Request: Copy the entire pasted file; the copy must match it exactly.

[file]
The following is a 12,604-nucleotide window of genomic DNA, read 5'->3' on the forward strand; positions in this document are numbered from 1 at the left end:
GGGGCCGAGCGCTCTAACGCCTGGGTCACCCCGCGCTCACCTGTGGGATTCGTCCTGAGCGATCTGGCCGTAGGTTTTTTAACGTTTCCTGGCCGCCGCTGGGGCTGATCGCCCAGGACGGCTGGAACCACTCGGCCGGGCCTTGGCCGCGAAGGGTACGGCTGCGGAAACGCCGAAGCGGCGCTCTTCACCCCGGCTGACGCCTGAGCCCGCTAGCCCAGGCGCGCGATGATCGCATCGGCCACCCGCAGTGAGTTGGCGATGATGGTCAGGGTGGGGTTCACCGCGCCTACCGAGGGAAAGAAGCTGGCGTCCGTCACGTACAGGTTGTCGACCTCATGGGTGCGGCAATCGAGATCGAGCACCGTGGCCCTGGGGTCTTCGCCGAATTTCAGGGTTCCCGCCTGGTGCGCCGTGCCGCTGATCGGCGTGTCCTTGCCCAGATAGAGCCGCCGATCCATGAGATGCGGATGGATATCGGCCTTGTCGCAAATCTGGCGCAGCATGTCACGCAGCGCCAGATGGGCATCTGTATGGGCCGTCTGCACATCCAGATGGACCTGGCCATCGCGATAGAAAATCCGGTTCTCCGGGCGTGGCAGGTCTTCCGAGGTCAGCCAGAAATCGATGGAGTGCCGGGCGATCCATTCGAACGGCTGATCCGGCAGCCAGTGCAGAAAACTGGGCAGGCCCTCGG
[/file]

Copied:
The following is a 12,604-nucleotide window of genomic DNA, read 5'->3' on the forward strand; positions in this document are numbered from 1 at the left end:
GGGGCCGAGCGCTCTAACGCCTGGGTCACCCCGCGCTCACCTGTGGGATTCGTCCTGAGCGATCTGGCCGTAGGTTTTTTAACGTTTCCTGGCCGCCGCTGGGGCTGATCGCCCAGGACGGCTGGAACCACTCGGCCGGGCCTTGGCCGCGAAGGGTACGGCTGCGGAAACGCCGAAGCGGCGCTCTTCACCCCGGCTGACGCCTGAGCCCGCTAGCCCAGGCGCGCGATGATCGCATCGGCCACCCGCAGTGAGTTGGCGATGATGGTCAGGGTGGGGTTCACCGCGCCTACCGAGGGAAAGAAGCTGGCGTCCGTCACGTACAGGTTGTCGACCTCATGGGTGCGGCAATCGAGATCGAGCACCGTGGCCCTGGGGTCTTCGCCGAATTTCAGGGTTCCCGCCTGGTGCGCCGTGCCGCTGATCGGCGTGTCCTTGCCCAGATAGAGCCGCCGATCCATGAGATGCGGATGGATATCGGCCTTGTCGCAAATCTGGCGCAGCATGTCACGCAGCGCCAGATGGGCATCTGTATGGGCCGTCTGCACATCCAGATGGACCTGGCCATCGCGATAGAAAATCCGGTTCTCCGGGCGTGGCAGGTCTTCCGAGGTCAGCCAGAAATCGATGGAGTGCCGGGCGATCCATTCGAACGGCTGATCCGGCAGCCAGTGCAGAAAACTGGGCAGGCCCTCGG